Names, nicknames, aliases and abbreviations all become mind boggling
The editor calls me Greg and that's fine. I have been Greg, and indeed still am, to some of my best friends. At a funeral a couple of months ago, I was even addressed as Big G, my teenage post-modernistly ironic nickname, bestowed on me in an age when post-modernist irony did not exist.
How many names do you have? I thought that I had exhausted mine with Gregor, Greg and Big G, then I remembered Phil Harrass, Private HMI from my early TESS days. This obviously influenced people, as I once heard someone express surprise when I visited their school not wearing a trench coat.
It does not stop there. My eccentric motor vehicle habit requires that I join several internet forums (fora?) and I have several aliases there too. Don't ask.
The organisation I work for has changed its name. It is still called SSERC, but it is no longer the Scottish Schools Equipment Research Centre. I now head off daily to the Scottish Schools Education Research Centre (advancing science, technology and safety).
When I am at work, I do indeed research equipment. Look, there is a piece of equipment on my bench over there! But it's not all that I do. Just as BP is Beyond Petroleum, but still produces a fair whack of the stuff, SSERC is beyond only researching equipment. It has been said that the organisation exists because of the Russian Sputnik satellite. Shocked at the Soviet lead in space technology, the West decided to revamp school science courses to make them more appealing and thus recruit a new generation of scientists and engineers. As the new courses were designed to be far more hands-on, the local authorities of the Sixties realised that teachers would need ongoing guidance in safe, effective, engaging practical work and set up SSERC as a shared service.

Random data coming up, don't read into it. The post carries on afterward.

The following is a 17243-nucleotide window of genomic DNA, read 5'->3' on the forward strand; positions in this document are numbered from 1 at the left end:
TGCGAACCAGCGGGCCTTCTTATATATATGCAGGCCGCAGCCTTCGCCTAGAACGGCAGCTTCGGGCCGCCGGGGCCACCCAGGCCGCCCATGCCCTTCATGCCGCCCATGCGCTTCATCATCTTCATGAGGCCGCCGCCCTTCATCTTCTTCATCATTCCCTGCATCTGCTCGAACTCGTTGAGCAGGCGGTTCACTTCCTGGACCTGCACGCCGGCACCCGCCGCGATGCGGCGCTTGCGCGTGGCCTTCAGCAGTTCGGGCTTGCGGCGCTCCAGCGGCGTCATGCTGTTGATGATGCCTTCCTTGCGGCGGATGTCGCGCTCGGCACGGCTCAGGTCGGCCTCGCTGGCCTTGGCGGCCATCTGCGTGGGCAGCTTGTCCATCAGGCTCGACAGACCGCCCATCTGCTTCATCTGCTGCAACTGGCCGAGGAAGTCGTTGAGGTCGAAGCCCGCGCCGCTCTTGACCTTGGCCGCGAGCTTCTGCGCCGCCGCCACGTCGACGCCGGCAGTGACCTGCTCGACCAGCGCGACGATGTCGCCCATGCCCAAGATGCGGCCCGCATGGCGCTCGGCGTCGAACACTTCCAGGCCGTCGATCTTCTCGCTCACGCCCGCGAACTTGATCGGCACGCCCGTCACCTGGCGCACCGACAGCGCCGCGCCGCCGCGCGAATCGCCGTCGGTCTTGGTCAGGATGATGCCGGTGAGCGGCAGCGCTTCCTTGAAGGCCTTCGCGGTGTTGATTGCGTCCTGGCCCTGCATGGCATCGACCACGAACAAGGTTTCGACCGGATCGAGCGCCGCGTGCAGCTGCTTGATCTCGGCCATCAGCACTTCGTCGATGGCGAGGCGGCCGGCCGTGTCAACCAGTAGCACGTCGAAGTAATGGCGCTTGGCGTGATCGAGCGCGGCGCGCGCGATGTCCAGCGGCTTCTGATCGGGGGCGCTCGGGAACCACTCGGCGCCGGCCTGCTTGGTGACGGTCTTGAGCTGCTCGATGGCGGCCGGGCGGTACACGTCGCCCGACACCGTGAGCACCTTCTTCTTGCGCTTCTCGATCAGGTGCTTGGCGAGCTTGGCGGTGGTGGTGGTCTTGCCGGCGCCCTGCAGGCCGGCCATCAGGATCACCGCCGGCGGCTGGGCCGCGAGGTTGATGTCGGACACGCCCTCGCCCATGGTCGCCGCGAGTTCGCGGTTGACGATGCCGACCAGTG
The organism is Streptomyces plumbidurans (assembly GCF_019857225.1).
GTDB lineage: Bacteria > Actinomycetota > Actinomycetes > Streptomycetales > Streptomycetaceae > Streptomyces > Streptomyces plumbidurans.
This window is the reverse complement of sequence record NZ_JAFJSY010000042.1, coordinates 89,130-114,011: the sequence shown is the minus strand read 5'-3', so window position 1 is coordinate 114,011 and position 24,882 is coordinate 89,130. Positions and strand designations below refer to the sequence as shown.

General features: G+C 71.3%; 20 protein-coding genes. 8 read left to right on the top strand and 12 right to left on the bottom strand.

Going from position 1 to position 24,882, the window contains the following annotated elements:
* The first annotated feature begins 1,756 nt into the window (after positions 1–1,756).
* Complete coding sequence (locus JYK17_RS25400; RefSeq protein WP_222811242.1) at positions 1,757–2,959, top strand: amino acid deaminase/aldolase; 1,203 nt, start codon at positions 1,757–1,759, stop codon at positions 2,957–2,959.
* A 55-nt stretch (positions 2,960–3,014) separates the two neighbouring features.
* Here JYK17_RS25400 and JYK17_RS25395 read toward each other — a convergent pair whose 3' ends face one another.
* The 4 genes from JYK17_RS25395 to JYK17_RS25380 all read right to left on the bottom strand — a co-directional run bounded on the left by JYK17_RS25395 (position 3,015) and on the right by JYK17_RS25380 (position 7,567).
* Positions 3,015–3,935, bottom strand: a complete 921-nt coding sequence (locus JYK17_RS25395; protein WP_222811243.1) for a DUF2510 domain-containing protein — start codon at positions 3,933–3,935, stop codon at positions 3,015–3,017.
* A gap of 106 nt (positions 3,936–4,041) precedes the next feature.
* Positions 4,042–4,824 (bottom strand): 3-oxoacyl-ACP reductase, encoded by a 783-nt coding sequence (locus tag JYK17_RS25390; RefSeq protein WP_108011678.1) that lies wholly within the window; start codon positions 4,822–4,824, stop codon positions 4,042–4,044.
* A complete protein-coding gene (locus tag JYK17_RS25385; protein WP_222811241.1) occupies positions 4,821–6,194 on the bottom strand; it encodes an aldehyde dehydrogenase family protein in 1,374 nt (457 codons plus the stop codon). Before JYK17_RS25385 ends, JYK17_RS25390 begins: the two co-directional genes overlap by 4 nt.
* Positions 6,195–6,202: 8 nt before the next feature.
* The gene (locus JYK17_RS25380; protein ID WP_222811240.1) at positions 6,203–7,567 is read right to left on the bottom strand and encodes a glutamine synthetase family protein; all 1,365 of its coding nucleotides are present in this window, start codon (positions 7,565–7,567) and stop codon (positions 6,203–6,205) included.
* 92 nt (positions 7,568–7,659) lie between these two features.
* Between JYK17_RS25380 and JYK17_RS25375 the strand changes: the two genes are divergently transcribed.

Had you come along to the Physics Teachers' Summer School a month ago, you would have had a flavour of the other things SSERC gets up to. This event, run in partnership with the Institute of Physics in Scotland, brought 20- odd (should I rephrase that?) physics teachers together for professional development.
Perhaps the most important training that SSERC and partners run is the two-day course for virtually all PGDE Scottish science students each January. I say this because it instils the expectation of a career supported by advice and continuing professional development. CPD, like post-modernist irony, did not seem to exist in the Sixties or indeed the Seventies, Eighties or most of the Nineties either.
Big G never noticed his teachers going away on courses. Greg and Gregor didn't get out much either for many years. When they did, they liked practical, hands-on workshops based around well-researched equipment.
Gregor Steele, Scottish Schools Education Research Centre
Greg Steele has agreed to write this week's pointless autobiographical footnote.